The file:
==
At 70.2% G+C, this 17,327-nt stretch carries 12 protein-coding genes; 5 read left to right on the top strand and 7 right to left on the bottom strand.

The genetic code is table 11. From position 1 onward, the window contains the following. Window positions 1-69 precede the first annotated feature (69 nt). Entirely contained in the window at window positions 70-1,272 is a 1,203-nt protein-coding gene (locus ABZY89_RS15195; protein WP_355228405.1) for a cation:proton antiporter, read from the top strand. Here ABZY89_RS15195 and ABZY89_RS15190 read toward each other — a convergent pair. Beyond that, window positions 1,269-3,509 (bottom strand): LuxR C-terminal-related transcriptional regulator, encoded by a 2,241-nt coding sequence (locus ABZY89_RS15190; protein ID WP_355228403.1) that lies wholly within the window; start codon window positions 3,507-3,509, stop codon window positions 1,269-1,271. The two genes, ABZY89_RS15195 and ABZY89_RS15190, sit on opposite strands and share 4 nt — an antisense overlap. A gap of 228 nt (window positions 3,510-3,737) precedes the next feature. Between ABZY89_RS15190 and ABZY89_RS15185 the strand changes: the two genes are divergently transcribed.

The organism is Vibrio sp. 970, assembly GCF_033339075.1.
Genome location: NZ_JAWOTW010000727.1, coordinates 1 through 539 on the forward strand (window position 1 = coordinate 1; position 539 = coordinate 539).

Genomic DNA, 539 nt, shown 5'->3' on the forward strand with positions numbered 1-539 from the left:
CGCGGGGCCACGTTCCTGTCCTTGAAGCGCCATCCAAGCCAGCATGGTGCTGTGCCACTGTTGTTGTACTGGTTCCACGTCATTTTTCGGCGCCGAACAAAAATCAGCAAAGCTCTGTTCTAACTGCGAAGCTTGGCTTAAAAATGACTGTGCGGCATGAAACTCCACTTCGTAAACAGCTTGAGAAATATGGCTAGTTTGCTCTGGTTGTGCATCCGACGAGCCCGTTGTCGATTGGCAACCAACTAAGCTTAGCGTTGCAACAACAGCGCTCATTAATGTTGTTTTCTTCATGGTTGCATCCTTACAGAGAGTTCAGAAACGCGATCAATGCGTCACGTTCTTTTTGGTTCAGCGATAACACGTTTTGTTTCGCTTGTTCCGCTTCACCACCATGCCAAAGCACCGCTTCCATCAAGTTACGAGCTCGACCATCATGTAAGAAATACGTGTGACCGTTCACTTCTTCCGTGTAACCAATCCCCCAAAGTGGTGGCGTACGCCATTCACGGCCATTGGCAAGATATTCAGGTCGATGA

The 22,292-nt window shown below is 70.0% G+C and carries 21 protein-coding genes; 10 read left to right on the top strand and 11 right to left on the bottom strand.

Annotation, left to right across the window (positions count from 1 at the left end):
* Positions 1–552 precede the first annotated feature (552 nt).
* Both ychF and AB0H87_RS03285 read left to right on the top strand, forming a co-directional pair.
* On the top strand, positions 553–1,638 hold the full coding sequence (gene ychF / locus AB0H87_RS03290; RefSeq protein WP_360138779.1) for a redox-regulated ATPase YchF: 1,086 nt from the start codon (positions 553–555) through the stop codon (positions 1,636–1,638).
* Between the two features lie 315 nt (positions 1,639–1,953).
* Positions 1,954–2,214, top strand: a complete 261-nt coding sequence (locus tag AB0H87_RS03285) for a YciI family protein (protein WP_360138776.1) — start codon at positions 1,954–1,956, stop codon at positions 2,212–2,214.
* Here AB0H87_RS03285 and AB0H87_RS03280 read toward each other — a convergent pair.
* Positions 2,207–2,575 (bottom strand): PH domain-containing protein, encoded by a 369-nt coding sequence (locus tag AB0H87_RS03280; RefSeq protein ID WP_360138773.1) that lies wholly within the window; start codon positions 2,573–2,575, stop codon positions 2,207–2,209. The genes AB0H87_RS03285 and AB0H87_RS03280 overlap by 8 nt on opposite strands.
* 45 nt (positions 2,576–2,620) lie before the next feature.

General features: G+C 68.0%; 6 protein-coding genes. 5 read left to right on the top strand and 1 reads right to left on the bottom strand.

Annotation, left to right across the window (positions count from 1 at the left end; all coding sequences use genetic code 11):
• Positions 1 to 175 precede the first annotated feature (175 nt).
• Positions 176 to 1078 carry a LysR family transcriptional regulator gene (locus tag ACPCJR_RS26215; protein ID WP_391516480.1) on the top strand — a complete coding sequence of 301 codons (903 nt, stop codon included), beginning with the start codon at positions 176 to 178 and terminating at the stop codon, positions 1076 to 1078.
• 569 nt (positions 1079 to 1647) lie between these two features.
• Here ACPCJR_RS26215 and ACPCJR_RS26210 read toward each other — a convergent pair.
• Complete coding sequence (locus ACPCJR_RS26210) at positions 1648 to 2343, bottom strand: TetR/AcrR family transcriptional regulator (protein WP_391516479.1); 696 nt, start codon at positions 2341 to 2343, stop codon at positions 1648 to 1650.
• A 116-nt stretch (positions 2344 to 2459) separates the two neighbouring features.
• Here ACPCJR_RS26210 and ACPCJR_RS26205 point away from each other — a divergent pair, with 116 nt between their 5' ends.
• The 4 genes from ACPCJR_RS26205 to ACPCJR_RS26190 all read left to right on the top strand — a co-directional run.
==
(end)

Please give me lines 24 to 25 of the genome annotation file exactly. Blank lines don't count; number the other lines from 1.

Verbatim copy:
• A 116-nt stretch (positions 2344 to 2459) separates the two neighbouring features.
• Here ACPCJR_RS26210 and ACPCJR_RS26205 point away from each other — a divergent pair, with 116 nt between their 5' ends.